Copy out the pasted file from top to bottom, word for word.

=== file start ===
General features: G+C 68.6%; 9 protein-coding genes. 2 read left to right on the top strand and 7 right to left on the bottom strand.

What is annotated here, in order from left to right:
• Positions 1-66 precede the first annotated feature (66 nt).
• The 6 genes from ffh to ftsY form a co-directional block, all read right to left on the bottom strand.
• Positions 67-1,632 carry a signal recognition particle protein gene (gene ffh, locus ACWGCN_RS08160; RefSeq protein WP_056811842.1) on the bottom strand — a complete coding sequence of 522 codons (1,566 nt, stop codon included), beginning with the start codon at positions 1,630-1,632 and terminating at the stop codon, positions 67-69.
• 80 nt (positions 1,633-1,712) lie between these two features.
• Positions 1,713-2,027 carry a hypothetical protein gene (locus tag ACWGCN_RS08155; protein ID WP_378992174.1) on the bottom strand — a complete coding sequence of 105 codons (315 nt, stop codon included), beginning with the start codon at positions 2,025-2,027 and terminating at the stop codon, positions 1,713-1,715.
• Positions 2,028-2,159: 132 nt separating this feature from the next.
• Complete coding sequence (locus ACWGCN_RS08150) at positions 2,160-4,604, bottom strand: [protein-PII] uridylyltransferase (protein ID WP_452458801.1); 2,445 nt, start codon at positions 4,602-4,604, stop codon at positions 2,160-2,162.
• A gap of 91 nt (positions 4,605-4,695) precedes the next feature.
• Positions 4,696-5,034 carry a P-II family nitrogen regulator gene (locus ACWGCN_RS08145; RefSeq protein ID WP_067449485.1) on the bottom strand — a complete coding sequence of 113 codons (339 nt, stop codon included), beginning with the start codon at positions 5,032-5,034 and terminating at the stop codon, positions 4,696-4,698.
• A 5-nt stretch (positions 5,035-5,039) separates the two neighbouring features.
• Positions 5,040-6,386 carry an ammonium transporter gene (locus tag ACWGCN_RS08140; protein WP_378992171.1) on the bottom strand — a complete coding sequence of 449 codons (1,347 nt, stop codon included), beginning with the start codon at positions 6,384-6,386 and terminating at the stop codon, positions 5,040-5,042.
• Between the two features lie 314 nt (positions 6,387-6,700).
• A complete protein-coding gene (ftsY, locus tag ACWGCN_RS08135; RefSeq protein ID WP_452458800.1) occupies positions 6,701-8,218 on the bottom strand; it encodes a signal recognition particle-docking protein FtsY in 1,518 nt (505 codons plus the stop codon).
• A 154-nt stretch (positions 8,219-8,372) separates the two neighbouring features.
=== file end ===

General features: G+C 68.6%; 9 protein-coding genes. 2 read left to right on the top strand and 7 right to left on the bottom strand.

What is annotated here, in order from left to right:
• Positions 1-66 precede the first annotated feature (66 nt).
• The 6 genes from ffh to ftsY form a co-directional block, all read right to left on the bottom strand.
• Positions 67-1,632 carry a signal recognition particle protein gene (gene ffh, locus ACWGCN_RS08160; RefSeq protein WP_056811842.1) on the bottom strand — a complete coding sequence of 522 codons (1,566 nt, stop codon included), beginning with the start codon at positions 1,630-1,632 and terminating at the stop codon, positions 67-69.
• 80 nt (positions 1,633-1,712) lie between these two features.
• Positions 1,713-2,027 carry a hypothetical protein gene (locus tag ACWGCN_RS08155; protein ID WP_378992174.1) on the bottom strand — a complete coding sequence of 105 codons (315 nt, stop codon included), beginning with the start codon at positions 2,025-2,027 and terminating at the stop codon, positions 1,713-1,715.
• Positions 2,028-2,159: 132 nt separating this feature from the next.
• Complete coding sequence (locus ACWGCN_RS08150) at positions 2,160-4,604, bottom strand: [protein-PII] uridylyltransferase (protein ID WP_452458801.1); 2,445 nt, start codon at positions 4,602-4,604, stop codon at positions 2,160-2,162.
• A gap of 91 nt (positions 4,605-4,695) precedes the next feature.
• Positions 4,696-5,034 carry a P-II family nitrogen regulator gene (locus ACWGCN_RS08145; RefSeq protein ID WP_067449485.1) on the bottom strand — a complete coding sequence of 113 codons (339 nt, stop codon included), beginning with the start codon at positions 5,032-5,034 and terminating at the stop codon, positions 4,696-4,698.
• A 5-nt stretch (positions 5,035-5,039) separates the two neighbouring features.
• Positions 5,040-6,386 carry an ammonium transporter gene (locus tag ACWGCN_RS08140; protein WP_378992171.1) on the bottom strand — a complete coding sequence of 449 codons (1,347 nt, stop codon included), beginning with the start codon at positions 6,384-6,386 and terminating at the stop codon, positions 5,040-5,042.
• Between the two features lie 314 nt (positions 6,387-6,700).
• A complete protein-coding gene (ftsY, locus tag ACWGCN_RS08135; RefSeq protein ID WP_452458800.1) occupies positions 6,701-8,218 on the bottom strand; it encodes a signal recognition particle-docking protein FtsY in 1,518 nt (505 codons plus the stop codon).
• A 154-nt stretch (positions 8,219-8,372) separates the two neighbouring features.